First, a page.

WEST ORANGE, NJ – Marking the 18th anniversary of the tragedies that occurred in New York, Washington, D.C. and Pennsylvania on Sept. 11, 2001, Essex County residents, elected officials, local clergy members and more attended the “Essex County Remembers” ceremony held annually at the Eagle Rock Sept. 11 Memorial in West Orange.

Standing in front of a backdrop of the New York City Skyline and surrounded by several memorials made for those who lost their lives on Sept. 11, 2001, Emmy Award-Winning TV Host Stephen Adubato, Jr., PhD, of Montclair, hosted the brief ceremony and made sure to break from the ceremony at exactly 8:46 a.m. and 9:03 a.m. to observe a moment of silence for American Airlines Flight 11 and United Airlines Flight 175, respectively.

At the invite of Essex County Executive Joseph N. DiVincenzo, Jr., several elected officials also offered remarks about Sept. 11 and reflected on the 18 years that have passed since the tragedy occurred. Some of them took the time to remember where they were that day, but every person who spoke agreed that no one should forget what happened on that ill-fated Tuesday morning.

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“On that day, there were spouses, there were parents, there were grandparents, there were children born and unborn, attached to the lives of those who were inside of those crumbling towers,” said New Jersey Lt. Governor Shelia Oliver, reflecting on the victims of Sept. 11 who were “left behind” by their loved ones.

Although those family members will “always carry the scars of losing a family member in a horrific event,” the Lt. Governor also implored everyone in attendance to live life “each day as if it’s the last one,” because “we never know the hour, the day or the minute,” she said.

“Do not take life for granted,” said Oliver. “Make certain that you use every one of your God-given talents to make a contribution—not just to this county, in this state, but to this country and to the world.”

Montclair Ambulance Unit, was among the Essex County first responders who participated in the ceremony. They wrote on Facebook, "We were honored to participate in this morning's 9/11 remembrance ceremony at Eagle Rock Reservation along with our brothers and sisters from multiple public service agencies throughout Essex County. Today, we honor those we lost, may their sacrifices never be forgotten. We stand UNITED today and every day."

Sen. M. Teresa Ruiz noted that the anniversary should remind all citizens that every day is a new opportunity “to wake up and live it with our loved ones” and that all elected officials have “a true responsibility […] to teach the students and the future generation of what happened that day.”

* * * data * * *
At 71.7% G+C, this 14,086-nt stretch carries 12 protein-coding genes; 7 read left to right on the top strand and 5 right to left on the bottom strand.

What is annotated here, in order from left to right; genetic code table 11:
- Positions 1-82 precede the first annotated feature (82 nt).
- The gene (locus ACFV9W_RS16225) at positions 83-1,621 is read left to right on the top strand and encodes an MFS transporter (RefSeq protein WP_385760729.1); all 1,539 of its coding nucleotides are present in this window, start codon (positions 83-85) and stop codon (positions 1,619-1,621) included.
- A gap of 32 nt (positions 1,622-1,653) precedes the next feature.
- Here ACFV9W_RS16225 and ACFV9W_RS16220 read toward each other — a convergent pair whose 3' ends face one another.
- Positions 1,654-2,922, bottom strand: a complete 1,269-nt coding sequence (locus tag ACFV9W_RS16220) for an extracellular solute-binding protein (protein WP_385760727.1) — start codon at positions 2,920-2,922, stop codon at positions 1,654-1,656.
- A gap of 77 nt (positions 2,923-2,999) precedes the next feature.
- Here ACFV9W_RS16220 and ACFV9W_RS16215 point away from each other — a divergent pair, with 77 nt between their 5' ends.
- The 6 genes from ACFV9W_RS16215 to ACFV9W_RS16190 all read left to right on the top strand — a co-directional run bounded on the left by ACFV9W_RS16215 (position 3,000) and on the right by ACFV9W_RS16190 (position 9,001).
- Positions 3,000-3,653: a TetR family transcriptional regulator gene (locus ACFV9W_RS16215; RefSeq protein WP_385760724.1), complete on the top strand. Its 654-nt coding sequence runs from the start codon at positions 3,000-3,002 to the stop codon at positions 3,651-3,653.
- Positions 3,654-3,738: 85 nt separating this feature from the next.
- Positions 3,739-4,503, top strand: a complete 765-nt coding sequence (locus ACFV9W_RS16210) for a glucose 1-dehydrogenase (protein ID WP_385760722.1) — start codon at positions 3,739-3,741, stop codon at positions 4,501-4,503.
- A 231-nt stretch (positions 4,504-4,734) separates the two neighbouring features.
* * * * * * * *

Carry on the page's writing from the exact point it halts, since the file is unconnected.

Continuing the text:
“We have a true responsibility to gather; to remember; to celebrate, but as elected officials, we have to be concerned about those that were impacted long after the events—people who are still epically facing health problems and conditions,” she said.

On the morning of Sept. 11, 2001, when DiVincenzo was serving as president of the Essex County Board of Freeholders, he said his then 19-year-old daughter was on the who to alert him about the attacks.

He explained that by the time night fell that day, he knew Eagle Rock was going to be the location of a memorial because he, along with others in the community, found themselves spontaneously drawn to the lookout point in order to watch what was happening. When he met with his freeholder colleagues, DiVincenzo said he wanted to create the memorial within the year “because people have a tendency of forgetting.”

With the help of Gov. Jon Corzine, who was senator at the time, the county was able to raise $1.2 million to build the memorial, which was dedicated in October 2002.

DiVincenzo added on Tuesday that he wanted to bring his 8-year-old granddaughter to this year’s ceremony, but was reminded that the world has changed since the tragedies occurred.

“Since 9/11, our world has changed forever,” the county executive said. “It’s not the same. And why would I put my 8-year-old granddaughter through that now?”

Several members of the audience were overcome with emotion as the names of the 57 members of the Essex County community whose lives were lost in the attacks were read by:

  • William Payne, Essex County Deputy Chief of Staff;
  • Philip Alagia, Essex County Chief of Staff;
  • Megan Duger, whose mother, Antoinette Duger, worked on the 47th floor of the World Trade Center (WTC) and did not survive the attacks;
  • Deborah Calimano, a United Airlines flight attendant who helped to create the flight crew memorial at Eagle Rock;
  • LeRoy Jones, Chairman of the Essex County Democratic Committee;
  • Elisa Charters, a 9/11 survivor who worked on 21st floor of the WTC;
  • Dr. James Pedersen, Superintendent of the EC Schools of Technology; and
  • Kenneth Nieves, a student from EC West Caldwell School of Technology, who also offered a memorial wreath on behalf of the school.

With the help of the team that DiVincenzo assembled 18 years ago, he said that the “Essex County Remembers” program continues to this day because the county “made a commitment to people that we will never, ever forget what happened that day.”

Although Gov. Phil Murphy was unable to attend the event, he sent a proclamation declaring Sept. 11 as “Patriot Day” and a “day of service and remembrance.”

During the ceremony, singer-songwriter Arlette performed a variety of songs, including the National Anthem, “Ave Maria” and her own song entitled “One September Morning.”